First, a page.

Defining the Customer Experience

Friday 08th, April 2016

4095175043_45e133d60c_b_happyEveryone talks about it these days. It is one of those key differentiators that can make or break a business. Great brands strive to create wonderful experiences for each of its customer – and therein lies a lot of their greatness!

What is a customer experience?

It has been defined as the customers’ perception of his or her relationship with your brand. This perception, which can be conscious or sub-conscious, is a result of all their many interactions with your brand.

A customer-focused brand will seek to engineer and react to each of a customer’s interactions with an aim to meet his expectations or better it.

This will increase satisfaction on the customer’s part which will lead to loyalty and then advocacy. It is about knowing a customer so well – not just about what he buys or where he buys it from – that a brand can offer a totally personalized experience for hum – an experience that he would love! And how do you know a customer? You collect all the data from all the many touchpoints that he uses, and derive meaningful insights from this.

By offering all your customers, great customer experiences, you can achieve many things –

  • You create a loyal customer
  • You strengthen his preference for your brand
  • A loyal customer also advocates your brand to others
  • You get new customers based on that
  • You get increased sales from existing and new customers
  • You prevent churn

But creating a great customer experience is easier said than done.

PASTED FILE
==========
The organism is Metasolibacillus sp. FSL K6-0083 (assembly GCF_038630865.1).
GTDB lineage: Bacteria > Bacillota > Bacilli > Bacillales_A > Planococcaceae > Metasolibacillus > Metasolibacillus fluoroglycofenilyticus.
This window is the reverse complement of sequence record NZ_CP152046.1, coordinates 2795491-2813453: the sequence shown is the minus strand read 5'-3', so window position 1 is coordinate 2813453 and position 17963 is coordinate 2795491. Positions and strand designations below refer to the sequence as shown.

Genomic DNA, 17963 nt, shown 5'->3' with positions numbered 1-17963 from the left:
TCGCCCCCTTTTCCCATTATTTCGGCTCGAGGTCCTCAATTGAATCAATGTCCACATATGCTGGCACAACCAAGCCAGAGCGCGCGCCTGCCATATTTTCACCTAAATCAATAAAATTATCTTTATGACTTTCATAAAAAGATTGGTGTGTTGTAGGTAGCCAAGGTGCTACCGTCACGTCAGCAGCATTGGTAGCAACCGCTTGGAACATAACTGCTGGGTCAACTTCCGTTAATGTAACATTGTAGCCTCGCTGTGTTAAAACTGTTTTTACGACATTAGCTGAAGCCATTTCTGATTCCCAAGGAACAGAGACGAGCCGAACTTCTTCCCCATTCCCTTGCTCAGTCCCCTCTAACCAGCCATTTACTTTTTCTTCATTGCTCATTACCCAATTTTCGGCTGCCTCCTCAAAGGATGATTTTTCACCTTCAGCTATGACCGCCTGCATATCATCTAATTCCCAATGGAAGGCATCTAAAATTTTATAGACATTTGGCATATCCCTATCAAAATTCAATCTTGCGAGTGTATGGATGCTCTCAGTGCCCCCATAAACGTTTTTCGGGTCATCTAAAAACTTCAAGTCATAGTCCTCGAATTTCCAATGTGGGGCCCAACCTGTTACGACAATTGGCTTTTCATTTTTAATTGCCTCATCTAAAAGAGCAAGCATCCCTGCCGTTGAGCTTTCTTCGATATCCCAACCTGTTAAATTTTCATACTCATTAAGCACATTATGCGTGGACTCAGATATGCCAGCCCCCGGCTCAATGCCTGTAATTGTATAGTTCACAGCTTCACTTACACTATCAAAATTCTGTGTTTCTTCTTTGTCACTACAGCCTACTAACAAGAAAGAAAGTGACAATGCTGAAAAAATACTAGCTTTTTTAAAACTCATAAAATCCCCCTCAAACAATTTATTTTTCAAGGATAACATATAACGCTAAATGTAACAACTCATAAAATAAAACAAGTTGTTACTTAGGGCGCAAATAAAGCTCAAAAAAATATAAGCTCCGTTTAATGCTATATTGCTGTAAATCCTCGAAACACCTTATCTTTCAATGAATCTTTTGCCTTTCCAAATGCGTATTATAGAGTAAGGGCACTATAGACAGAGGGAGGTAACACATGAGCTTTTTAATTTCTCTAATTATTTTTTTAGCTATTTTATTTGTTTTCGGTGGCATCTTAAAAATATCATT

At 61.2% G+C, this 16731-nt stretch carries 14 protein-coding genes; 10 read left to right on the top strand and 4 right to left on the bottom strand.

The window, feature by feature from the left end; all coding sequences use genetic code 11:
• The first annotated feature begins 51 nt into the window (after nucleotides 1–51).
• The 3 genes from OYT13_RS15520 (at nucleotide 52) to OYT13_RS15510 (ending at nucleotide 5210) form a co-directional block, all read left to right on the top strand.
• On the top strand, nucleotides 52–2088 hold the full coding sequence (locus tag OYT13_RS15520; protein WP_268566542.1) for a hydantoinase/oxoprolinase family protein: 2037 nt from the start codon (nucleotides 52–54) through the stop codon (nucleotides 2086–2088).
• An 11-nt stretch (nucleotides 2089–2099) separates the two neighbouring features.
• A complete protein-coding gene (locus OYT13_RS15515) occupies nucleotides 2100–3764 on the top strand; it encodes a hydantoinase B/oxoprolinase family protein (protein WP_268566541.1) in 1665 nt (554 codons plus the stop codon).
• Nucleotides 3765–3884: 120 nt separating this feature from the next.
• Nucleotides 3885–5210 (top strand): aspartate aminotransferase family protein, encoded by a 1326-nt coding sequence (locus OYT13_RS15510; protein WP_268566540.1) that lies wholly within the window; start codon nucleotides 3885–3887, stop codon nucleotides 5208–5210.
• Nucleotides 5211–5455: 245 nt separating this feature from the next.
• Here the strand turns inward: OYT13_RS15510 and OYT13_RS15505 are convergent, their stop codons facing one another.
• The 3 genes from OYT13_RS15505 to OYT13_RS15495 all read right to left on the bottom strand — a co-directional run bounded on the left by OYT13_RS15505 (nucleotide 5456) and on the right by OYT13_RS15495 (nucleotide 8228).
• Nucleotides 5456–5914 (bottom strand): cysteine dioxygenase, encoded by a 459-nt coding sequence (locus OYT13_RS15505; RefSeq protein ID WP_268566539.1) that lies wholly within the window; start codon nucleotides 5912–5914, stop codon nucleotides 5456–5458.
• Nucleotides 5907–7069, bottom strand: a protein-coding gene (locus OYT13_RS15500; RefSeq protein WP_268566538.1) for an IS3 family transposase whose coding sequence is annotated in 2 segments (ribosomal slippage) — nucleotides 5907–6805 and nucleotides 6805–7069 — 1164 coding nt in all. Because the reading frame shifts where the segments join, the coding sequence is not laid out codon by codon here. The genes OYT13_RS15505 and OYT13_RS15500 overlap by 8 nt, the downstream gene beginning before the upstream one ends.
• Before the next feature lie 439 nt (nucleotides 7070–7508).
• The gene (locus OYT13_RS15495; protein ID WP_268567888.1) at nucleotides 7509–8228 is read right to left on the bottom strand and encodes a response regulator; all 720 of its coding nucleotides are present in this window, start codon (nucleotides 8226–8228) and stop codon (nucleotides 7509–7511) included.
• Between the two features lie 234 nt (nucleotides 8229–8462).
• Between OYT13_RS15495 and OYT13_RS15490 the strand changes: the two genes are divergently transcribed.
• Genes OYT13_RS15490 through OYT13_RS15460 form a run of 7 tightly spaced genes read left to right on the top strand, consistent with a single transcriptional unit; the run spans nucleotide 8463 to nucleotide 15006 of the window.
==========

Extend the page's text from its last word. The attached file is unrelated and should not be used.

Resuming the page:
Why is that?

It is tough to maintain the same consistent experience across channels – there are so many channels and today’s evolved customer expects the same experience regardless of the touchpoint that he uses. Customers might be willing to accept varying service levels from various channels – but they expect a consistent brand value proposition across channels. And this might not be easy. This is because of old legacy systems and processes that have to keep up with the new demands – but are not quite able to.

Central to being able to offer a great customer experience to each of your customers is the ability to have a single customer view of each of them. What this entails is consolidating data from all touchpoints – every single interaction across channels, products and time frames is tracked and collected together to be sifted and analyzed. This is also not something easy to achieve. The data may be fragmented. Departments may function as independent units. It could be anything that can prevent getting a single view of a customer. And unless this is done, you can’t really know each customer. And unless you really know a customer, you cannot give him a great personalized customer experience.

Sometimes it may not have anything to do with touchpoints – but a part of the process itself. A new customer who buys a washing machine and waits for it to be installed may face any amount of glitches that have nothing to do with the store front, or the phone executive or the technician. Maybe the process itself is convoluted and frustrating to someone who is new to the business!

And to set all this right is a daunting task – it could involve a complete revamp of the culture, the mind set and processes of an organization.  And this could take years! But the exercise is completely worth the effort – as the rewards that will be reaped are great!


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